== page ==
Eastern Washington 4A schools received an extra state berth in all sports this year, but if you’re a Greater Spokane League or Mid-Columbia Conference school there’s no reason to celebrate.
The extra berth landed in the Big Nine Conference, which consists of five 4A schools like the GSL.
The WIAA had to invoke unusual but often used criteria to decide which league would receive the berth. The deciding factor was the league with the biggest combined enrollment.
The combined enrollment for the Big Nine is 8,517 and 6,420 for the GSL. Not even close.
“It’s always going to be up for debate,” WIAA assistant director John Miller said of trying to balance postseason berths. “I don’t know if there’s a perfect system out there.”
In a way the criteria is unfair to the GSL. It penalizes a league where a smaller school opts up. In the GSL’s case that would be Gonzaga Prep, which would be a 2A school based on enrollment. G-Prep had 683 students in grades 10-12 during the last enrollment count.
Sure G-Prep would dominate in most sports if it were part of the Great Northern League. But the school desires to challenge its student athletes. That’s been an honorable part of its creed for decades.
The Big Nine is full of old schools that have managed to avoid splitting to form two schools. Three of the six biggest 4A schools in the state are in the league. Wenatchee (2,108) ranks second, Eisenhower is fourth (1,875) and Davis is sixth (1,820).
Eisenhower opened a new campus this fall.
Pasco (1,464), which is in the MCC, was the biggest 4A school a few years back at more than 3,000 when it built a second school, Chiawana (1,556).
Had the MCC and Big Nine schools not split and formed separate conferences last year, four state berths would have been shared between the GSL and the other schools.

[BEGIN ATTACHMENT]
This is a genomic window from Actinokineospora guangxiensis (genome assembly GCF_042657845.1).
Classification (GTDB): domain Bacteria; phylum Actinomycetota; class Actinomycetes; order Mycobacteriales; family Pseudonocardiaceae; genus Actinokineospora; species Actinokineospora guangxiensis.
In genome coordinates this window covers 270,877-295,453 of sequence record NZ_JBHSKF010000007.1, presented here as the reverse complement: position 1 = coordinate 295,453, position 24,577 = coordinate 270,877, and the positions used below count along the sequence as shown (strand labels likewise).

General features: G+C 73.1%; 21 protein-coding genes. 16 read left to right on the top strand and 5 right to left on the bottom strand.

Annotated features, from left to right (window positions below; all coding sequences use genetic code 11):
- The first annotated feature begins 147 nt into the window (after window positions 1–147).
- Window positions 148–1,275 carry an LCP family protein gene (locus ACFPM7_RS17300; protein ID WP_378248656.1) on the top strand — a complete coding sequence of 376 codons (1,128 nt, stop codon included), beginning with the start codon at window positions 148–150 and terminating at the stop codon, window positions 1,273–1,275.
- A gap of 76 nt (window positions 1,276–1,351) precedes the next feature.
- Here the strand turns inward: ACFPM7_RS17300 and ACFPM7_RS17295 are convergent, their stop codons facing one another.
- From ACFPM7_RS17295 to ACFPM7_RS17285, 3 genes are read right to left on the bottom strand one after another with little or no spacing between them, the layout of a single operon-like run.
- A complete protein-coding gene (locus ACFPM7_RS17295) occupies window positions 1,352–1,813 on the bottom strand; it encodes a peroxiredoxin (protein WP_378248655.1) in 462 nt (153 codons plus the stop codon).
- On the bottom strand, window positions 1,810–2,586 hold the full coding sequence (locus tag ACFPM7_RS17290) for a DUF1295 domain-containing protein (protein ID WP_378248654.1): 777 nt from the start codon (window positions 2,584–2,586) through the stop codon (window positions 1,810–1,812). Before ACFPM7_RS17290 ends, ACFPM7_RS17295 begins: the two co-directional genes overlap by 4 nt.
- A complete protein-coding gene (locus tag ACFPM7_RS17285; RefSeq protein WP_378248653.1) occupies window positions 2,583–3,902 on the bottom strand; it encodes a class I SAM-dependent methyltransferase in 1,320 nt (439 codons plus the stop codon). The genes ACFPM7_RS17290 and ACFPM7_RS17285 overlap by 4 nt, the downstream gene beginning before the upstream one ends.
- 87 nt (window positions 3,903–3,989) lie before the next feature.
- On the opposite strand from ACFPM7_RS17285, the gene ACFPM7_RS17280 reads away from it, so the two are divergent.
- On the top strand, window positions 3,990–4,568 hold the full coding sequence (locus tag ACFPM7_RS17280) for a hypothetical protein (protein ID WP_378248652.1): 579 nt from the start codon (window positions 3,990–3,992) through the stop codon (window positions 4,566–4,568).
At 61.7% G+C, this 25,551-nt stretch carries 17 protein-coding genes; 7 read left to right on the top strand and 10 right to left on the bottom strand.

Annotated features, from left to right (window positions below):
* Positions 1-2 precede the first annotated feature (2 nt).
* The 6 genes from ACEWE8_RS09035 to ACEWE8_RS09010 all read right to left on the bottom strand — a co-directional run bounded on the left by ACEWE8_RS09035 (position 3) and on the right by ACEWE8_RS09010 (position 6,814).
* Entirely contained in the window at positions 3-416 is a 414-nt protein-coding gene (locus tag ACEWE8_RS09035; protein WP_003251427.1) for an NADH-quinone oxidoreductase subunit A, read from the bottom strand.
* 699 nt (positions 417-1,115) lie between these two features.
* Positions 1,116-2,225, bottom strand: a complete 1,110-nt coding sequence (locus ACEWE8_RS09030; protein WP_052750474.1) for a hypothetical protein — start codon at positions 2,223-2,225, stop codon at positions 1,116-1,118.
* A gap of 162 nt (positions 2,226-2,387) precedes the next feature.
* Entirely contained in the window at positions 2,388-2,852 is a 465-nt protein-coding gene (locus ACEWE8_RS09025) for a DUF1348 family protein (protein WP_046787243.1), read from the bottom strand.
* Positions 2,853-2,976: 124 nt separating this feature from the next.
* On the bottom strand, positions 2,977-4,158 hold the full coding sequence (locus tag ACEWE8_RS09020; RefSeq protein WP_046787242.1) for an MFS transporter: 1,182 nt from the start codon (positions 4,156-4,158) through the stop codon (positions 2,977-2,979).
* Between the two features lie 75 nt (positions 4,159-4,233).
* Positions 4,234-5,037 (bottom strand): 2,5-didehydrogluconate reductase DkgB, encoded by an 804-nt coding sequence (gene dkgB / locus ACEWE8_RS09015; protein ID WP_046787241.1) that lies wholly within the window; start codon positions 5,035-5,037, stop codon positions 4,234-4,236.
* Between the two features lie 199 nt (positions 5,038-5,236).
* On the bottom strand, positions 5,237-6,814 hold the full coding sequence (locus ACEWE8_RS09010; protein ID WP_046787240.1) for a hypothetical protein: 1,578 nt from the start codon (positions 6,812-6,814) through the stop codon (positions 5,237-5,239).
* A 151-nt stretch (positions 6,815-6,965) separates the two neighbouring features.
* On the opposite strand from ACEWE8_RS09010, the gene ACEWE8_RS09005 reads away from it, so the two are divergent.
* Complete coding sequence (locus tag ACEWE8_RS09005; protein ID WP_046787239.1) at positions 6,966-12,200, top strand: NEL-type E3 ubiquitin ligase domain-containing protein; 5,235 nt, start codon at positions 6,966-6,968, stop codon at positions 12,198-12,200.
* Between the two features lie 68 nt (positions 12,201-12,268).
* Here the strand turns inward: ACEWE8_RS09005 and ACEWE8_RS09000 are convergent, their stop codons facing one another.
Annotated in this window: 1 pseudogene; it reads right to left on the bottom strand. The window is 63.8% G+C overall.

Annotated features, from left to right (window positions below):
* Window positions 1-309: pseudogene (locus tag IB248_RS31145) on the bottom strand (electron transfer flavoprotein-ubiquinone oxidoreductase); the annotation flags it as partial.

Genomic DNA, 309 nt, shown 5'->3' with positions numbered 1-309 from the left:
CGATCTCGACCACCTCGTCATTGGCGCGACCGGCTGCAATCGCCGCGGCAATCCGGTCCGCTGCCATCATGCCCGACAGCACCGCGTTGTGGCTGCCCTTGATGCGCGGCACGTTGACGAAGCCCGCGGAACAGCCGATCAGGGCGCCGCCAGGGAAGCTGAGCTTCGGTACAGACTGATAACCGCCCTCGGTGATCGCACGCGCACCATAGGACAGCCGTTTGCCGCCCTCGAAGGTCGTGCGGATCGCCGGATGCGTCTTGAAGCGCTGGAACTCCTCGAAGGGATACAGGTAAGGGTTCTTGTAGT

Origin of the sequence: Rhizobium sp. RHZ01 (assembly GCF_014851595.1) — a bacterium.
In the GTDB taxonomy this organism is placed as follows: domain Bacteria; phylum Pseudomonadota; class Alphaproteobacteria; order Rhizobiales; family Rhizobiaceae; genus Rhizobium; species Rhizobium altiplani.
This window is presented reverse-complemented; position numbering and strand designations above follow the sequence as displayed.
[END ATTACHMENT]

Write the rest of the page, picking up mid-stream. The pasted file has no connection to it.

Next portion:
And when the Big Nine schools formed their own league, they wanted no part of sharing berths with the MCC and GSL.
The GSL and MCC will again pool their single berths together in 4A and three in 3A this year. They want the best teams, regardless of which league, to advance to state.
So I got to thinking. How did the Big Nine state qualifiers fare last year? The short answer is not well – which, in a way, might explain why they weren’t too sad to part with the MCC schools. Perhaps they got tired of getting beaten out for state berths by Richland, Chiawana, Walla Walla and Pasco.
The biggest state successes from the Big Nine were in cross country (Ike boys second, Ike girls fifth) and track (Wenatchee boys second).
The biggest state successes from the GSL were in cross country (CV boys state champs, Lewis and Clark fourth), girls basketball (Mead state champ), wrestling (CV fourth, Mead fifth) and volleyball (Mead state runner-up), not to mention two state quarterfinalists in football (Mead and G-Prep).
Walla Walla athletic director Don Wilkins aptly summed up the dilemma the MCC schools put themselves in when they parted ways with the Big Nine.
“If we stayed together, we might have had four (berths),” Wilkins told the Tri-City Herald. “That’s what we get for being (jerks) to them.”
Things might change in the next classification cycle that begins in 2014-15. Sunnyside, a 3A school that plays in the Big Nine for purposes of filling out a schedule, is expected to move up to 4A. It could stay in the Big Nine or ask for membership in the MCC.
The latter scenario would best behoove the MCC and the GSL. That would give all three Eastern Washington leagues five 4A schools, and the MCC’s combined enrollment would be close to the Big Nine. If Sunnyside opts to stay in the Big Nine, the issue would be moot.
One thing that the WIAA never considers in doling out state berths is strength of leagues in state competition.
It’s purely – and fairly – a numbers game.